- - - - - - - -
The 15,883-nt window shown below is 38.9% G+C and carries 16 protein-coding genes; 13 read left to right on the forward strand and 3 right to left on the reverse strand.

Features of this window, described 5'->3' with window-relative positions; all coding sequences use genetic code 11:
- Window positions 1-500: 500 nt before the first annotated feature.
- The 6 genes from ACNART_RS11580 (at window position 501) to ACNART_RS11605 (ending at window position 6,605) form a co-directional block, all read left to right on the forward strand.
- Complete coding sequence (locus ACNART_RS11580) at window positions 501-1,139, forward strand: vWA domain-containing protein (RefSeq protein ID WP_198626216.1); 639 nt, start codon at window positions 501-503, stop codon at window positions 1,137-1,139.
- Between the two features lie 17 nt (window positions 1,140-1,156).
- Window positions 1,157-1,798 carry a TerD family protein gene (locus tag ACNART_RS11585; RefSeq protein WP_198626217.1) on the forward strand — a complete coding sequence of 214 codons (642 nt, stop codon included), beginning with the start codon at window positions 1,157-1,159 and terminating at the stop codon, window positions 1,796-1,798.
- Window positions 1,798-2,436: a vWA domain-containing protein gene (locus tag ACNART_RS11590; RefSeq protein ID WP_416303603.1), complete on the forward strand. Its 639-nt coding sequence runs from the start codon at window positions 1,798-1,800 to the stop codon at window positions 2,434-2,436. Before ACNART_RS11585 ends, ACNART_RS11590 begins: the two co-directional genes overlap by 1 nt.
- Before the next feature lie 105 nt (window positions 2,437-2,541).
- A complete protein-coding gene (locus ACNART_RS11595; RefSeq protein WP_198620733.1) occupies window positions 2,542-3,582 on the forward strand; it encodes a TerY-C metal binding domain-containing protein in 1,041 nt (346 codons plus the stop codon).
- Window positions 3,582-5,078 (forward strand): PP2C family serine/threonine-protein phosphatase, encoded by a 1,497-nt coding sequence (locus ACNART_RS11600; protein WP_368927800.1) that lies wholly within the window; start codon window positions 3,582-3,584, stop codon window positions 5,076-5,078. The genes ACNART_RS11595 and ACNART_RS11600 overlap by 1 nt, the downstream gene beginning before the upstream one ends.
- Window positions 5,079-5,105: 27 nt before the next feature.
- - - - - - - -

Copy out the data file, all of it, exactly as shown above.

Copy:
The 15,883-nt window shown below is 38.9% G+C and carries 16 protein-coding genes; 13 read left to right on the forward strand and 3 right to left on the reverse strand.

Features of this window, described 5'->3' with window-relative positions; all coding sequences use genetic code 11:
- Window positions 1-500: 500 nt before the first annotated feature.
- The 6 genes from ACNART_RS11580 (at window position 501) to ACNART_RS11605 (ending at window position 6,605) form a co-directional block, all read left to right on the forward strand.
- Complete coding sequence (locus ACNART_RS11580) at window positions 501-1,139, forward strand: vWA domain-containing protein (RefSeq protein ID WP_198626216.1); 639 nt, start codon at window positions 501-503, stop codon at window positions 1,137-1,139.
- Between the two features lie 17 nt (window positions 1,140-1,156).
- Window positions 1,157-1,798 carry a TerD family protein gene (locus tag ACNART_RS11585; RefSeq protein WP_198626217.1) on the forward strand — a complete coding sequence of 214 codons (642 nt, stop codon included), beginning with the start codon at window positions 1,157-1,159 and terminating at the stop codon, window positions 1,796-1,798.
- Window positions 1,798-2,436: a vWA domain-containing protein gene (locus tag ACNART_RS11590; RefSeq protein ID WP_416303603.1), complete on the forward strand. Its 639-nt coding sequence runs from the start codon at window positions 1,798-1,800 to the stop codon at window positions 2,434-2,436. Before ACNART_RS11585 ends, ACNART_RS11590 begins: the two co-directional genes overlap by 1 nt.
- Before the next feature lie 105 nt (window positions 2,437-2,541).
- A complete protein-coding gene (locus ACNART_RS11595; RefSeq protein WP_198620733.1) occupies window positions 2,542-3,582 on the forward strand; it encodes a TerY-C metal binding domain-containing protein in 1,041 nt (346 codons plus the stop codon).
- Window positions 3,582-5,078 (forward strand): PP2C family serine/threonine-protein phosphatase, encoded by a 1,497-nt coding sequence (locus ACNART_RS11600; protein WP_368927800.1) that lies wholly within the window; start codon window positions 3,582-3,584, stop codon window positions 5,076-5,078. The genes ACNART_RS11595 and ACNART_RS11600 overlap by 1 nt, the downstream gene beginning before the upstream one ends.
- Window positions 5,079-5,105: 27 nt before the next feature.